How to Overcome Anxiety

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Anxiety is something that everyone experiences from time to time, but for some people, it can become pervasive and excessive. Generalized anxiety disorder (GAD), in adults and youth, is characterized by persistent, excessive worry.

If the problem started and ended with a worry, it might not be such a big deal. Instead, people with GAD get bogged down as one worry leads to another and another.

What Causes Anxiety?

Some people tend to be more prone to anxiety, often due to upbringing or genetics, but there are also other factors at work that can contribute to the anxiety cycle. Such things include:

  • Avoidance: Anxiety can persist and even grow worse because of the ways people respond to their worries. Individuals with untreated anxiety problems tend to respond to their fears by trying to suppress the worry, seek reassurance that nothing bad will happen, or avoid situations that might trigger the fear. These strategies can backfire and reinforce anxiety, thus creating a cycle.
  • Distorted or biased thinking: Some worries might persist because of biased thinking. This could involve an overestimation of the likelihood of a bad outcome or an exaggeration of how bad the bad outcome will be.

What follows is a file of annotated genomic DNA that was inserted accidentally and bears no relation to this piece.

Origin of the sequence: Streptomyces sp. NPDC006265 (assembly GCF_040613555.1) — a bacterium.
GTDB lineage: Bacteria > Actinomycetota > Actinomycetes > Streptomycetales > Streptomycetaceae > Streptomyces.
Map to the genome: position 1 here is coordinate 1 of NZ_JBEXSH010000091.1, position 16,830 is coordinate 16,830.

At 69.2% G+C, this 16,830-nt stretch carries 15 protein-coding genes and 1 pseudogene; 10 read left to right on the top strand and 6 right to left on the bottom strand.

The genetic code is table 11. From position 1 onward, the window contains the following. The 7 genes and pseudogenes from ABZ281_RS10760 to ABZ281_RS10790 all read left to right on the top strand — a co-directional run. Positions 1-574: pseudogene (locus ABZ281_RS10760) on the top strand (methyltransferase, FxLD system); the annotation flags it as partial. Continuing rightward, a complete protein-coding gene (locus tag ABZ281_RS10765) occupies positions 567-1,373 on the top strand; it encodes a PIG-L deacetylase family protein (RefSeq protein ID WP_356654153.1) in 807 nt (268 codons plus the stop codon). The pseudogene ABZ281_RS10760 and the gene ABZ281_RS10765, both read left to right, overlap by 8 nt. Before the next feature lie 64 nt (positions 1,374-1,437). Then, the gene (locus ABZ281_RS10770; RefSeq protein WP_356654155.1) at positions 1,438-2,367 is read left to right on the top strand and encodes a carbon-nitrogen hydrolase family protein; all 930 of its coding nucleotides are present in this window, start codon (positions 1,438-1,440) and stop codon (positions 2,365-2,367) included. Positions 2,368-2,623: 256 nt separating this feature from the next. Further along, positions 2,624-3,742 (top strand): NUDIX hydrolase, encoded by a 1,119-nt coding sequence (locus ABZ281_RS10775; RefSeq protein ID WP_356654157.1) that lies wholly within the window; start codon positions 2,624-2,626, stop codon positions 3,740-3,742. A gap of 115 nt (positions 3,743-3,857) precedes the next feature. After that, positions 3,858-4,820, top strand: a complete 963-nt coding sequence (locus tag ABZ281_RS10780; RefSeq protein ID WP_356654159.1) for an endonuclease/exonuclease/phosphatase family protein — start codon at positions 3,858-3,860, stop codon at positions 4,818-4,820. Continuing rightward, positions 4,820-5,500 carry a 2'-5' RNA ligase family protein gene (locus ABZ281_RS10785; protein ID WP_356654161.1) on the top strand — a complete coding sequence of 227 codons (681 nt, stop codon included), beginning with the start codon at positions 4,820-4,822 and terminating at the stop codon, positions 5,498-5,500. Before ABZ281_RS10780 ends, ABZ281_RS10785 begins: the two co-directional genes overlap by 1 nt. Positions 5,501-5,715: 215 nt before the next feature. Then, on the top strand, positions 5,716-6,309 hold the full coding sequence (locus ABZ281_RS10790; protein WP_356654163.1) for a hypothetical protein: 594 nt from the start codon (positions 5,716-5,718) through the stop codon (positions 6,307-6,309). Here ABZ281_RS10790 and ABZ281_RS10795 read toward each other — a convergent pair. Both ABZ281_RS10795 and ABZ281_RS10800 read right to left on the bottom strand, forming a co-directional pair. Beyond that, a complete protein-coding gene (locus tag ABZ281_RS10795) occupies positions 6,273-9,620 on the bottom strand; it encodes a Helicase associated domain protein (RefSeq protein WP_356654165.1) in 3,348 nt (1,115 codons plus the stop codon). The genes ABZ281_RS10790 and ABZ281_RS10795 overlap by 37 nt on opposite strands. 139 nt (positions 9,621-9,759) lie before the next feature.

• Negative thinking: Some worries are strengthened by negative thoughts about oneself, such as the belief that one would be unable to cope with uncertainty or an undesirable outcome.
  • Selective memory and attention: Worries can also persist because of how information in the environment is processed. A person with GAD may selectively tune into information that supports the worry and ignore evidence that refutes it. And memory can also be selective.

In some cases, people with anxiety problems have difficulty recalling data that is inconsistent with a particular worry.

Benefits of Overcoming Anxiety

Anxiety can have a number of distressing effects on your health and well-being. Some of these include:

  • Avoidance of triggering situations
  • Fatigue
  • Fear
  • Irritability
  • Insomnia
  • Intrusive, unwanted thoughts
  • Nausea
  • Panic attacks
  • Poor concentration
  • Restlessness

Intrusive, anxious thoughts can create distress and make it difficult to cope. Take, for example, this worry: “My boyfriend is going to break up with me.” This is an intrusive thought that is actually quite normal for a person to have. It might come up "out of the blue" or in response to a specific situation.